Lost in the chatter of news last week was the announcement that Alabama’s senior United States’ Senator Richard Shelby had introduced S.J. Res. 9, a resolution proposing a constitutional amendment that would require Congress to have a balanced budget. Shelby has introduced similar legislation in every Congress since taking office.
“I have long believed that one of the few shortfalls of our Constitution is the omission of a requirement for the federal government to do what hardworking Americans do every day- balance a budget,” said Senator Shelby. “Our national debt recently surpassed $18 trillion, serving as a harsh reminder of the burden that will be placed on future generations if the federal government continues to operate on its unsustainable spending trajectory. Requiring Washington to balance its budget is a common sense policy that would reduce wasteful spending, restore confidence in our economy, and foster job growth.”
On February 9, 2015, S.J. Res 9 was read twice and referred to the Committee on the Judiciary. If passed by Congress and then ratified by three-fourths of the states, this amendment to the Constitution would require that the total amount of money spent by the United States during any fiscal year, except during times of war, not exceed the amount of revenue received by the United States during the same fiscal year and not exceed 20 percent of the gross domestic product of the United States during the previous calendar year.
Shelby joins fellow Alabama Representative Bradley Byrne in pursuing this ambitious goal. (See: http://www.alaforestrygovtaffairs.org/congressman-byrne-gets-it/). Byrne’s H.J. Res. 12 was introduced on January 12, 2015 and referred to the House Subcommittee on the Constitution and Civil Justice.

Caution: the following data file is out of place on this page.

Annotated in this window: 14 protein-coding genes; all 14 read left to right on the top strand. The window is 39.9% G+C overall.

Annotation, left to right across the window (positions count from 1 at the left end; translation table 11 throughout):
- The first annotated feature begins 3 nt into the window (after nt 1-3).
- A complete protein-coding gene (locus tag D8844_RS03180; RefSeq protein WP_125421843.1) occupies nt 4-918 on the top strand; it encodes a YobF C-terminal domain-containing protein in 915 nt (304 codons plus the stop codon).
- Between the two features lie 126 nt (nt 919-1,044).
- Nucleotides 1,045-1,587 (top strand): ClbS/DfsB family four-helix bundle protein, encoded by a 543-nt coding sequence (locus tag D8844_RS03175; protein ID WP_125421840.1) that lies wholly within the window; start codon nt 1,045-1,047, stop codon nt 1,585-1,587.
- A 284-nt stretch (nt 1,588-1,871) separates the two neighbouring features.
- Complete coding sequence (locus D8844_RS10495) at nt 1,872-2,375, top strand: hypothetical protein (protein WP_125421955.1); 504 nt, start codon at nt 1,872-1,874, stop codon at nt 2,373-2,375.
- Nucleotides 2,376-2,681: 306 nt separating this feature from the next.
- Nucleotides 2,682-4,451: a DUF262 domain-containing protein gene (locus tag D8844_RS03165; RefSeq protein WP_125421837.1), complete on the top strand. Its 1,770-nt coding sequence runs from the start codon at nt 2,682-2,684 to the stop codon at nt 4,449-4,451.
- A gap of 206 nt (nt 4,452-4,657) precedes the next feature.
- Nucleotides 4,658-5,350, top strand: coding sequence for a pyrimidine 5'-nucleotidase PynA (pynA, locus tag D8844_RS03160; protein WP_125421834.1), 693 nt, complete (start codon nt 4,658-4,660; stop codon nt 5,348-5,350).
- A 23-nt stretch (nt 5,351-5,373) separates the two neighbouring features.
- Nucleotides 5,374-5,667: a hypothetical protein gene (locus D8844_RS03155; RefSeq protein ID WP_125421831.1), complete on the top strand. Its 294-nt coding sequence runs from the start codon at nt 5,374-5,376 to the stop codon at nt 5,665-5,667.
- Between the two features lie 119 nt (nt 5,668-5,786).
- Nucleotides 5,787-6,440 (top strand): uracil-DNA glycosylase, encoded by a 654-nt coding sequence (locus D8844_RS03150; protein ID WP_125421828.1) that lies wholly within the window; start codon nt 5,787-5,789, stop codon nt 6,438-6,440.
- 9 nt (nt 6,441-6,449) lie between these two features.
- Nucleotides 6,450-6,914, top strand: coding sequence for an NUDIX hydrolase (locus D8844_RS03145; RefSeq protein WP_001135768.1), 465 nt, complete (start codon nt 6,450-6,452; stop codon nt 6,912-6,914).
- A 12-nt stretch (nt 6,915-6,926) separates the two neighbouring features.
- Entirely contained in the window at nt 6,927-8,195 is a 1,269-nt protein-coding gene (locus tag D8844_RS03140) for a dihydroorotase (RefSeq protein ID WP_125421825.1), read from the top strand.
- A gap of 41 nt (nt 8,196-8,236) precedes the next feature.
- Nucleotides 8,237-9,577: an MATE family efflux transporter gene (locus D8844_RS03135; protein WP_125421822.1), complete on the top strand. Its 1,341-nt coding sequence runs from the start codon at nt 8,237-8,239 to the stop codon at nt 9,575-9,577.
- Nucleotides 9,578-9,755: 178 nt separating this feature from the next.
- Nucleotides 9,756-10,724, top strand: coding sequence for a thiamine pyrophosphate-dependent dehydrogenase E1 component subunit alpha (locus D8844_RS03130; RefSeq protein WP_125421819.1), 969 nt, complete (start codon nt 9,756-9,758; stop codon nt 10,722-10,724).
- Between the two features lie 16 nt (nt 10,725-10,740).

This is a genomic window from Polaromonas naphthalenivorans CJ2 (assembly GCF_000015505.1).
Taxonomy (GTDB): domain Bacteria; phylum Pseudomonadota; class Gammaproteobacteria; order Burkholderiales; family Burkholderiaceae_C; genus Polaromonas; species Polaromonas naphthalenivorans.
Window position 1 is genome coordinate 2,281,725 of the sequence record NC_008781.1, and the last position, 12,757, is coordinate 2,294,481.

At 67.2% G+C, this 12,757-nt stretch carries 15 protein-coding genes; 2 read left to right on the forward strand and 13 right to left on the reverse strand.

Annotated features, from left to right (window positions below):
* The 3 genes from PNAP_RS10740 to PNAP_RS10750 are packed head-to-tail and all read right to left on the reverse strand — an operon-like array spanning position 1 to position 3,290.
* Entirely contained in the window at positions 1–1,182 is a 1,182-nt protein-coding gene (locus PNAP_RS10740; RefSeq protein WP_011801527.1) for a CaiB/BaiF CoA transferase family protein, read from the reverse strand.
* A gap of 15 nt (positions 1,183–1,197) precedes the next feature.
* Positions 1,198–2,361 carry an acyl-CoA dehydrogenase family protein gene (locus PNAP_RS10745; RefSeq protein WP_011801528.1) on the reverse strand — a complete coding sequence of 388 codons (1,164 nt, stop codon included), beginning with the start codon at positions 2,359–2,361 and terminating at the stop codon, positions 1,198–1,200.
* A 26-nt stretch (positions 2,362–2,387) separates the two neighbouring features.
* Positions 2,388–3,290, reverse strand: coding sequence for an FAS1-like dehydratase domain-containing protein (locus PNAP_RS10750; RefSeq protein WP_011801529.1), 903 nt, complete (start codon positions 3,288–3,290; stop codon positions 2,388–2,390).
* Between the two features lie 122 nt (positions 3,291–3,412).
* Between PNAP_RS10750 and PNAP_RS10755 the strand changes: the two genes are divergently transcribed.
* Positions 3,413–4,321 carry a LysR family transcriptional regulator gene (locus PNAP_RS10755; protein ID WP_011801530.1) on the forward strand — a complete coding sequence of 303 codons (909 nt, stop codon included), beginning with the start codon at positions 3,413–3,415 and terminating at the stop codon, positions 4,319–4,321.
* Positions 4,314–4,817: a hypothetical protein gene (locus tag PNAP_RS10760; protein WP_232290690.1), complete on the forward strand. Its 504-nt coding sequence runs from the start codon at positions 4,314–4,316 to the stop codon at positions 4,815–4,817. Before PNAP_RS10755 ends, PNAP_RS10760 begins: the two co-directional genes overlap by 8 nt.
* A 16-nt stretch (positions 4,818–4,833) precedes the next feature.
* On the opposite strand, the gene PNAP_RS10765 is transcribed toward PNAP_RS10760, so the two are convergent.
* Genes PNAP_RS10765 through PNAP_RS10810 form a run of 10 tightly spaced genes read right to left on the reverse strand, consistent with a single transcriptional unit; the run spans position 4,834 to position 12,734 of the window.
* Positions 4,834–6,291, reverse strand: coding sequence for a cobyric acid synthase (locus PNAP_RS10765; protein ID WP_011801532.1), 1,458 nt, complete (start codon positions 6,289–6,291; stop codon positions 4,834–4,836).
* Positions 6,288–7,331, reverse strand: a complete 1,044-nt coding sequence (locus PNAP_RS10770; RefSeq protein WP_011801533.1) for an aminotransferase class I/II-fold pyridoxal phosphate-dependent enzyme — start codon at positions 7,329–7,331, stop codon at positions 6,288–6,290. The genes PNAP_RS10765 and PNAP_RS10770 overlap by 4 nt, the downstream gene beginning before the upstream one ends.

Why is it noteworthy that Shelby has introduced, yet again, this resolution?
Because his support and influence can make a difference.
This might come as a shock to some folks…. but Shelby is quite powerful now that Republicans once again are in charge of the Senate.
Senator Shelby currently ranks as the 7th most senior senator and is the 5th highest ranking Republican. Trailing only Orrin Hatch (R-UT, President pro temp), Thad Cochran (R-MS, Chairman of Appropriations), Chuck Grassley (R-IA, Chairman of Judiciary) and Mitch McConnell (R-KY, Senate Majority Leader), Shelby finds himself in the rarefied air of leadership in the United States Congress.
First elected to the Senate in January 1987, Senator Shelby is the Chairman of the Banking Committee and is third highest ranking member of the powerful Appropriations committee, chairing the subcommittee on Commerce, Justice, Science and Related Agencies, which makes him one of the 12 Senate “Cardinals.”
Shelby began his legislative career as a member of the Alabama Senate in 1970, serving until 1978, when he was elected to the United States House of Representatives from the Tuscaloosa-based 7th District. He was re-elected three times and then ran for the U.S. Senate in 1986. Running as a Democrat, he eventually bested incumbent Republican Jeremiah Denton by a razor thin margin of 1% (50.28%-49.72%). Denton had been the first Republican elected to the Senate from Alabama since Reconstruction. Shelby’s victory assisted the Democrats in regaining control of the Senate.
On November 9, 1994, Shelby switched to the Republican Party as the Republicans regained control of the Senate. He won his first full term as a Republican in 1998 by a large margin and has not looked back or slowed down since.
He has announced his intention on running for re-election in 2016 and with his victory, Alabama’s influence on the national stage will only increase.
We will watch with interest to see if Senator Shelby’s stature and power can now move a balanced budget amendment towards full and open debate.